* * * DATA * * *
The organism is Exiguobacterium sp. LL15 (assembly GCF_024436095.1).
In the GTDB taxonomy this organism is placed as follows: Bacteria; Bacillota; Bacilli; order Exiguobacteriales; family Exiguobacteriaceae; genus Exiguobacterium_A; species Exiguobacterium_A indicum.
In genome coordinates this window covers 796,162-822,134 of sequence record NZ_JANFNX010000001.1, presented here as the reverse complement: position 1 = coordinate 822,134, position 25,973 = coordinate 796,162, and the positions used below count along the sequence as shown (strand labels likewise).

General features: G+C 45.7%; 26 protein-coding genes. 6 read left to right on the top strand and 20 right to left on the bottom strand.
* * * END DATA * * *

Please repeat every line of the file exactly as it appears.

The organism is Exiguobacterium sp. LL15 (assembly GCF_024436095.1).
In the GTDB taxonomy this organism is placed as follows: Bacteria; Bacillota; Bacilli; order Exiguobacteriales; family Exiguobacteriaceae; genus Exiguobacterium_A; species Exiguobacterium_A indicum.
In genome coordinates this window covers 796,162-822,134 of sequence record NZ_JANFNX010000001.1, presented here as the reverse complement: position 1 = coordinate 822,134, position 25,973 = coordinate 796,162, and the positions used below count along the sequence as shown (strand labels likewise).

General features: G+C 45.7%; 26 protein-coding genes. 6 read left to right on the top strand and 20 right to left on the bottom strand.